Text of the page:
Despite investing billions of dollars into cybersecurity, federal agencies are struggling to keep pace with threats that are ever-changing. Part of the problem is the approach being taken, according to the Intelligence Advanced Research Project Activity (IARPA).

As reported in Federal Computer Week, too much focus is now given to the effects of cyber attacks, instead of analyzing and mitigating the causes. As the cyber threat has grown and evolved over the years, established approaches such as signature-based and anomaly detection have not proven sufficient to enable cybersecurity practitioners to get more proactive, rather than always being reactive.

To start addressing this, IARPA has launched the Cyber-attack Automated Unconventional Sensor Environment (CAUSE) Program, and is hosting a conference later this month in Washington, D.C. to support it. According to the FCW article:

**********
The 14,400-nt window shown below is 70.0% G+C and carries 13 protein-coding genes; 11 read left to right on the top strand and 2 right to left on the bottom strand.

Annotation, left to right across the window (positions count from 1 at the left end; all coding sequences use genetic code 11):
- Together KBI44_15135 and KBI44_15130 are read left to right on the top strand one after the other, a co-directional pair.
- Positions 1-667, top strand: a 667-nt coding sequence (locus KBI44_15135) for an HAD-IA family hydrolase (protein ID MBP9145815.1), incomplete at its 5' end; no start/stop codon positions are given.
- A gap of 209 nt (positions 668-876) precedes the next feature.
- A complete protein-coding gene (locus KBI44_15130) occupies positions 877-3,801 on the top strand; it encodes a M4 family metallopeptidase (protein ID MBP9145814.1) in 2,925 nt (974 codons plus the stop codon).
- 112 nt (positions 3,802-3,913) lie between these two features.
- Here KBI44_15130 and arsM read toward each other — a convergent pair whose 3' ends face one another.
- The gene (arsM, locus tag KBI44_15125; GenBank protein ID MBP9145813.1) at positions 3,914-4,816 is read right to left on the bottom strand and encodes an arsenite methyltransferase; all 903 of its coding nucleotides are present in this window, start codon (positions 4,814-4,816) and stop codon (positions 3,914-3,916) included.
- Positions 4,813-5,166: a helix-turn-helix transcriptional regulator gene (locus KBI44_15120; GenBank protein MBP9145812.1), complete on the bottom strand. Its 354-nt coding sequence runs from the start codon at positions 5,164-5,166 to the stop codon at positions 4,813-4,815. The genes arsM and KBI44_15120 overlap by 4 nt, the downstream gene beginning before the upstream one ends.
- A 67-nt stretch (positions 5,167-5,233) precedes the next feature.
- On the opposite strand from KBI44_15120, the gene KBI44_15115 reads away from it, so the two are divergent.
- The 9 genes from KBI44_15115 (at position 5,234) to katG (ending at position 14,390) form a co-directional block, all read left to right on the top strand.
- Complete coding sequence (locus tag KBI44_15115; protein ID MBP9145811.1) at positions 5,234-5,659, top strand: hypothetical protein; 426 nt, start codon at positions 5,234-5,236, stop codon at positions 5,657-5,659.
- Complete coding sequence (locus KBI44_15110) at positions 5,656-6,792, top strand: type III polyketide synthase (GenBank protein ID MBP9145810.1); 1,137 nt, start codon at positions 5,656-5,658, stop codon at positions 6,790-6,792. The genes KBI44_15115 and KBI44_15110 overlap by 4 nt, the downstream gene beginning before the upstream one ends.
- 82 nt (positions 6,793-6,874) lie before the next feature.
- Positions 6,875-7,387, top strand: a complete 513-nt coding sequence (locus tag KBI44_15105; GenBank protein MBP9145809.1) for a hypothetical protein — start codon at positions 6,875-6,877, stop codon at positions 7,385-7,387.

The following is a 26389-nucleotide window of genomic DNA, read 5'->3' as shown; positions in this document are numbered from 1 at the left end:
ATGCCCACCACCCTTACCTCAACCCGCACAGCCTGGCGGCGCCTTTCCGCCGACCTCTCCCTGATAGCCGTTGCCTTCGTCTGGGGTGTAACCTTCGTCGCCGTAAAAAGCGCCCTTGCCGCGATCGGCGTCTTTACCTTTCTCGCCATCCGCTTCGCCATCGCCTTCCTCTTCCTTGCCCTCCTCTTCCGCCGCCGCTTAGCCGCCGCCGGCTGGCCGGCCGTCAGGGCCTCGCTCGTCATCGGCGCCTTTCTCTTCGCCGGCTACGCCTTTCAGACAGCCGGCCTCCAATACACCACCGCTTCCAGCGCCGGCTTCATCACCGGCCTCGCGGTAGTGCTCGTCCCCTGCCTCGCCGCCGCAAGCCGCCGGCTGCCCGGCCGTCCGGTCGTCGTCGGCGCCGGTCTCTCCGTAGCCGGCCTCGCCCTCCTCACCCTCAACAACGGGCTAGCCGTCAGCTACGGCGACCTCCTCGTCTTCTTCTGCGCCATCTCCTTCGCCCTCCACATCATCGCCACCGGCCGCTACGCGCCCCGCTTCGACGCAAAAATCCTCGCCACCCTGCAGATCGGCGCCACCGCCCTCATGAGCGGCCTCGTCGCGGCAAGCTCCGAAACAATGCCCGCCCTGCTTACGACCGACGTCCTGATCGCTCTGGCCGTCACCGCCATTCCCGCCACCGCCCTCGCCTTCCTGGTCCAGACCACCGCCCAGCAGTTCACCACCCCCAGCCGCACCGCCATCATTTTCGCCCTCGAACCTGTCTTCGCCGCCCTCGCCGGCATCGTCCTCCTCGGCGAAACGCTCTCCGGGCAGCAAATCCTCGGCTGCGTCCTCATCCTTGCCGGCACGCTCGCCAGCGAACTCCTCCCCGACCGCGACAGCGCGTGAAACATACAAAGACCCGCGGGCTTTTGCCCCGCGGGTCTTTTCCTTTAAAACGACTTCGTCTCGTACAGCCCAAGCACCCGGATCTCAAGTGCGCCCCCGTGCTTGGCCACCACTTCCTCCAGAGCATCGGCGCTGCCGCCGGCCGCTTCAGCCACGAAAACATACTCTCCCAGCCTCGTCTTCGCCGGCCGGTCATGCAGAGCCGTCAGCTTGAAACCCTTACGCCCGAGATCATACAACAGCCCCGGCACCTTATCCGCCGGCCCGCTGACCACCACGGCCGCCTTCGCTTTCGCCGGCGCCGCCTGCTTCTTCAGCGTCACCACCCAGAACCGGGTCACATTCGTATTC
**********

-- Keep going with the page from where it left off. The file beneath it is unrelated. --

IARPA officials said they hope the CAUSE Program can develop and validate unconventional sensor technology that can detect activities such as actor behavior models and black market sales to help forecast cyberattacks and complement existing capabilities.

Under CAUSE, it wants to develop innovative technologies that could manage and extract huge amounts of streaming and batch data, apply existing features from other disciplines and introduce new ones to the cyber domain, and develop models to generate probabilistic warnings for future cyber events.

The CAUSE Program consists of both unclassified and optional classified research activities and will draw on the strengths of academia and industry through collaborative teaming. Teams could include computer scientists, data scientists, social and behavioral scientists, mathematicians, statisticians, information theorists, and cybersecurity subject matter experts with applied experience with cybersecurity capabilities.

This is a worthy goal for IARPA to pursue. Post-mortem analysis can in many cases yield important information about cyber attacks that can then be used to make the organization more resilient in the future. But the promise of actually forecasting and blocking attacks before they happen could provide a dramatically superior level of cybersecurity.